Bourbon, peanut butter, Levi's: EU goes tactical in looming US trade war
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Bourbon, Levi's jeans and Harley Davidson: these are the main products Brussels is threatening to tax in the event of US tariffs on imports of aluminium and steel. The EU did not chose these products by chance.
EU Trade Commissioner Cecilia Malmström on Wednesday added that the EU’s counter-measures would include tariffs on US steel and agricultural products as well as on peanut butter, cranberries and orange juice.
The list is being circulated among members of the EU, the world’s richest trading block.
The EU is currently Washington’s only trading partner to have specified exactly how it will fight back against President Donald Trump’s upcoming trade war.
China and Canada have so far only expressed dismay, while warning Washington that they would not sit idly by.
Political cost for Trump?
On paper, America seems to have a stronger position than Europe: US exports of Bourbon, Levi's and Harley Davidsons to the EU amount to a mere $3 billion while European exports of aluminium and steel to the US amount to $20 billion.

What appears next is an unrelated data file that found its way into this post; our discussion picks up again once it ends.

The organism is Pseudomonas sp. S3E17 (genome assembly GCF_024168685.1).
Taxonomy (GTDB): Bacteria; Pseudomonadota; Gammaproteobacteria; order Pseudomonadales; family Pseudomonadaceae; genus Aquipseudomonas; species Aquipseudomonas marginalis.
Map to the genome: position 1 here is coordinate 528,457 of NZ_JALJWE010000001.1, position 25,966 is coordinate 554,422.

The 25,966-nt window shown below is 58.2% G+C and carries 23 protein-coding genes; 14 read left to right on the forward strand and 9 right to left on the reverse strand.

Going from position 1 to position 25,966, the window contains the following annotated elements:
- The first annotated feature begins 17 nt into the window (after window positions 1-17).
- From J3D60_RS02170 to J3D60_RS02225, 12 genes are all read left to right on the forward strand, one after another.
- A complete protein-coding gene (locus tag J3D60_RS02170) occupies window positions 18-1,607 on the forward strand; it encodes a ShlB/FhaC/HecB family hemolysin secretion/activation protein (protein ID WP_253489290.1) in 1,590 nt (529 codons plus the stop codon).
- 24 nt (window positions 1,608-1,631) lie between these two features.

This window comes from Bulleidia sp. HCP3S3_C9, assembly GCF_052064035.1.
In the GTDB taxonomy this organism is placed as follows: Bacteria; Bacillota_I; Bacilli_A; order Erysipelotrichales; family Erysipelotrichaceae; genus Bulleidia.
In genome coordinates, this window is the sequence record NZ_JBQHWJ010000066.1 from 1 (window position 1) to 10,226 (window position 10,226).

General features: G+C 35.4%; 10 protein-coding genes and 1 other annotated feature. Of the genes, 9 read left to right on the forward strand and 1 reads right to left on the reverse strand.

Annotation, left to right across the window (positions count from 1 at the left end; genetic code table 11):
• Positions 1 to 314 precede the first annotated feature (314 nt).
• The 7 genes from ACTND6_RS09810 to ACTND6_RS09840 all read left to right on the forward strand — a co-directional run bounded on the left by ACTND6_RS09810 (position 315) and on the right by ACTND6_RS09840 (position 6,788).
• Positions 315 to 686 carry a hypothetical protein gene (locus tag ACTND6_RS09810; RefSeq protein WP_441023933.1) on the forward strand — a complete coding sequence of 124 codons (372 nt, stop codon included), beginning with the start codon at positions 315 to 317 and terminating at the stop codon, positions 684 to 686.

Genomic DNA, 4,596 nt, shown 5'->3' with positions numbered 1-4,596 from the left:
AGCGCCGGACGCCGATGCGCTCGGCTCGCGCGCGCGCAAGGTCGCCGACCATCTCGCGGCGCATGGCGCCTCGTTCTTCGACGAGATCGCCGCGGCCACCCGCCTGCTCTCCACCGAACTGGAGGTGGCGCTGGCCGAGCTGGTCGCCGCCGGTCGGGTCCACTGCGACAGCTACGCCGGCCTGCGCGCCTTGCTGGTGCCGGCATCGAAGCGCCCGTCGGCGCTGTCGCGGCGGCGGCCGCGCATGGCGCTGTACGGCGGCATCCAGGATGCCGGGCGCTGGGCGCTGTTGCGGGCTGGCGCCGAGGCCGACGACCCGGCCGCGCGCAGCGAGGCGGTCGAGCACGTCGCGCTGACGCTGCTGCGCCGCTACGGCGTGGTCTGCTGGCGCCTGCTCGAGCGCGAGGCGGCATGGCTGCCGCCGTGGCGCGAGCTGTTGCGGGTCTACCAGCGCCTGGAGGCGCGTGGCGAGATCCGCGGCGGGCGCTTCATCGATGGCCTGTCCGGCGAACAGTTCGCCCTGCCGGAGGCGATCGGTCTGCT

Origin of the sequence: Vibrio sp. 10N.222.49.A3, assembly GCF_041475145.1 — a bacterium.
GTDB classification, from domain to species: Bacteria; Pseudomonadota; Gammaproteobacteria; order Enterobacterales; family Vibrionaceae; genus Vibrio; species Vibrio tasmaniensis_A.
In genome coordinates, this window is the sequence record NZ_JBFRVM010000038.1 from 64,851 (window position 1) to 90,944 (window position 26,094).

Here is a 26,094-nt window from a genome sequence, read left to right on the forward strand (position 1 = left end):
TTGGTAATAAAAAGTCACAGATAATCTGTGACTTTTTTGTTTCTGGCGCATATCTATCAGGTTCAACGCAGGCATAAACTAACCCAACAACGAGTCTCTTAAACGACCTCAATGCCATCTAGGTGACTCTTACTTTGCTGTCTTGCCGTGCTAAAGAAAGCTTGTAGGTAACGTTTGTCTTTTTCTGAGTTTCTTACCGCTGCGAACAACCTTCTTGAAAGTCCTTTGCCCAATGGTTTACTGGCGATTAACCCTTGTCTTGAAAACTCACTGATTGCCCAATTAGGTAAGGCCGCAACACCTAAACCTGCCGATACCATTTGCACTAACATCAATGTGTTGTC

However, what matters most to Brussels is the political cost sanctions would have for the Trump administration. The products the EU has singled out would putatively affect US states led by politicians with strong leverage over Trump.
Bourbon? The specialty and pride of Kentucky, the state led by Republican Senate Majority Leader Mitch McConnell.
Republican House Speaker Paul Ryan’s constituency of Wisconsin houses the world-famous Harley Davidson factory.
And Democrat Nancy Pelosi, the Minority Leader of the US House of Representatives, represents San Francisco, where Levi Strauss jeans are manufactured.
The orange juice strategy
The EU wants to let the US president know that the outbreak of a trade war may be politically damaging for him. The threat is not to be taken lightly. In 2002, during the last trade dispute between the USA and the EU, Brussels had successfully fought against tariffs on European iron exports using the same selective technique. In particular, the EU targeted orange juice produced in Florida – a state whose governor, Jeb Bush, was the brother of then US president George W. Bush.
"We had a lot of fun because we knew it was the kind of situation where we were sure to win," Paul Defraigne, the former chief of staff for the European Trade Commissioner serving in 2002, told Politico.
This article has been translated from the original in French.
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